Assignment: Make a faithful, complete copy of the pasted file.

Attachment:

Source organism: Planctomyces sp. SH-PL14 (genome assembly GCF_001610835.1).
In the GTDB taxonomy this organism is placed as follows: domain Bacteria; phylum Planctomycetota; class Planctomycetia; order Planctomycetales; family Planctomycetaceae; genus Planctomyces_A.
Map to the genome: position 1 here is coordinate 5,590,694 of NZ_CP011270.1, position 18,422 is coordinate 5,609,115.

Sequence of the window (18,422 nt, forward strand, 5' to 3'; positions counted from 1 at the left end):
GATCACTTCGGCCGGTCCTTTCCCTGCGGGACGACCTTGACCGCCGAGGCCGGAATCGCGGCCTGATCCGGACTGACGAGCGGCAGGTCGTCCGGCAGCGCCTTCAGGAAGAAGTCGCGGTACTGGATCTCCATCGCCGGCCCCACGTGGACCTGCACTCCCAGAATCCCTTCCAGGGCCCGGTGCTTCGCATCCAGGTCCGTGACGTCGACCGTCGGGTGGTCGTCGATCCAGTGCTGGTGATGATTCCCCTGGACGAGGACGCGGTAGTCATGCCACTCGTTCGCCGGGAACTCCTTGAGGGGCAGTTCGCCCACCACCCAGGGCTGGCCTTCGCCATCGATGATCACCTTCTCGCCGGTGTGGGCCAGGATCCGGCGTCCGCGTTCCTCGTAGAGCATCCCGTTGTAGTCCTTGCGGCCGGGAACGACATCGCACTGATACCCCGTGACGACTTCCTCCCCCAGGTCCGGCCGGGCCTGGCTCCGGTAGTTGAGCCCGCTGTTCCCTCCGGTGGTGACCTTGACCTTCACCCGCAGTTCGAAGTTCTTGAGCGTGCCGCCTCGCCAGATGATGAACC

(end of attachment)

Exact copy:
Source organism: Planctomyces sp. SH-PL14 (genome assembly GCF_001610835.1).
In the GTDB taxonomy this organism is placed as follows: domain Bacteria; phylum Planctomycetota; class Planctomycetia; order Planctomycetales; family Planctomycetaceae; genus Planctomyces_A.
Map to the genome: position 1 here is coordinate 5,590,694 of NZ_CP011270.1, position 18,422 is coordinate 5,609,115.

Sequence of the window (18,422 nt, forward strand, 5' to 3'; positions counted from 1 at the left end):
GATCACTTCGGCCGGTCCTTTCCCTGCGGGACGACCTTGACCGCCGAGGCCGGAATCGCGGCCTGATCCGGACTGACGAGCGGCAGGTCGTCCGGCAGCGCCTTCAGGAAGAAGTCGCGGTACTGGATCTCCATCGCCGGCCCCACGTGGACCTGCACTCCCAGAATCCCTTCCAGGGCCCGGTGCTTCGCATCCAGGTCCGTGACGTCGACCGTCGGGTGGTCGTCGATCCAGTGCTGGTGATGATTCCCCTGGACGAGGACGCGGTAGTCATGCCACTCGTTCGCCGGGAACTCCTTGAGGGGCAGTTCGCCCACCACCCAGGGCTGGCCTTCGCCATCGATGATCACCTTCTCGCCGGTGTGGGCCAGGATCCGGCGTCCGCGTTCCTCGTAGAGCATCCCGTTGTAGTCCTTGCGGCCGGGAACGACATCGCACTGATACCCCGTGACGACTTCCTCCCCCAGGTCCGGCCGGGCCTGGCTCCGGTAGTTGAGCCCGCTGTTCCCTCCGGTGGTGACCTTGACCTTCACCCGCAGTTCGAAGTTCTTGAGCGTGCCGCCTCGCCAGATGATGAACC